By Bill Hudson

MINNEAPOLIS (WCCO) — Eden Prairie’s Riley Tillitt is entering a world that is opened to a precious few.

Of the 2,000 U.S. college students who apply, only 32 are awarded Rhodes Scholarships for study at England’s Oxford University.

“For me it presents the opportunity to go to Oxford to study public policy, criminology and focus on issues I’m most passionate about,” Tillitt said.

But for the soon to be Rhodes Scholar, the highest academic honor will come with a heavy heart.

In September 2015, Riley lost his older brother Max to the growing opioid epidemic. His brother died in an Eden Prairie hotel room of a heroin overdose, his infant son and fiancé nearby.

“Watching what he struggled with and the policy that responded to it, made me feel that something was wrong, we could do better,” Tillitt explains.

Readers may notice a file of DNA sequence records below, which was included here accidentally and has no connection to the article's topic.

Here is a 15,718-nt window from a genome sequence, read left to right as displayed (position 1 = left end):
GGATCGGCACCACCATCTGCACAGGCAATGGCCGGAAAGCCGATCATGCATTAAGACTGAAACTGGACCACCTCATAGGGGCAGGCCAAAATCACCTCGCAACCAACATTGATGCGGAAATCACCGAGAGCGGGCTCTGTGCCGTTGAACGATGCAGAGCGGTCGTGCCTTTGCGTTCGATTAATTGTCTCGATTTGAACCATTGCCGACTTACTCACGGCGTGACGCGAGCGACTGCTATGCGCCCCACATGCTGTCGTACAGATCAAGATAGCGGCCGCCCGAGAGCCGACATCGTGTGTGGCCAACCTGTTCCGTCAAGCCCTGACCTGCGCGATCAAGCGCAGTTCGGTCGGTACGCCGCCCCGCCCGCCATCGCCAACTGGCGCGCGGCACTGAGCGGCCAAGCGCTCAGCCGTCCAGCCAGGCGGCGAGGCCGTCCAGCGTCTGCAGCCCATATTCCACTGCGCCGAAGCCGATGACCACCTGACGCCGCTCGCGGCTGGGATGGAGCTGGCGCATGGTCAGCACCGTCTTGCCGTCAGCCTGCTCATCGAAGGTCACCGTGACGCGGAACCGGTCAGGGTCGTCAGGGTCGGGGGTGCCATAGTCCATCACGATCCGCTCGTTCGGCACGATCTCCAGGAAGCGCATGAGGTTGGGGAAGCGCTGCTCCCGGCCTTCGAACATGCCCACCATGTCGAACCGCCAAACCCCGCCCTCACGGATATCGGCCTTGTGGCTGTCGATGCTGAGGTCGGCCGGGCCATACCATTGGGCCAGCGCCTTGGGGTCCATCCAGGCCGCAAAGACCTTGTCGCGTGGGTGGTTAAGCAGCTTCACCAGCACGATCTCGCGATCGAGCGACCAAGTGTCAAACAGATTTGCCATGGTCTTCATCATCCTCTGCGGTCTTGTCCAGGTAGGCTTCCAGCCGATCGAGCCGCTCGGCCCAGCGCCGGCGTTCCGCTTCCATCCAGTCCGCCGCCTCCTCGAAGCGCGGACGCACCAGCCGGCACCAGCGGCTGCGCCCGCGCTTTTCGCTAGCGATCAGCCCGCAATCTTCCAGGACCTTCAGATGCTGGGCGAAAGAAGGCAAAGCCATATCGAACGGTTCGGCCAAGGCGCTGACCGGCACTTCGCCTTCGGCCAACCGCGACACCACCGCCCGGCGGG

Riley and his father both testified at the sentencing of Beverly Burrell. She was the Minneapolis drug dealer convicted of selling heroin to Max and several others who overdosed.

While both men asked for leniency, the judge sentenced Burrell to more than 14 years in prison for providing the heroin which led to the fatalities.

Still, Riley believes in restorative justice and says a large part of our inability to change course is due to the need to change public perception.

“This is not a criminal justice matter – it’s a public health matter. Addiction is a mental illness,” Riley said.

With brother Max in mind, Riley intends to pursue a double master’s degree while at Oxford, studying public policy and criminology.

He believes in finding new approaches to treating the drug problem.

“Max didn’t have to die. There are policies that exist now that if we implement them I genuinely think they could have saved Max’s life. Potentially saved tens of thousands of other people who died of drug overdoses in last few years,” Tillitt said.

A soon to be very proud and dedicated Rhodes Scholar – motivated by passion and pain.

Bill Hudson


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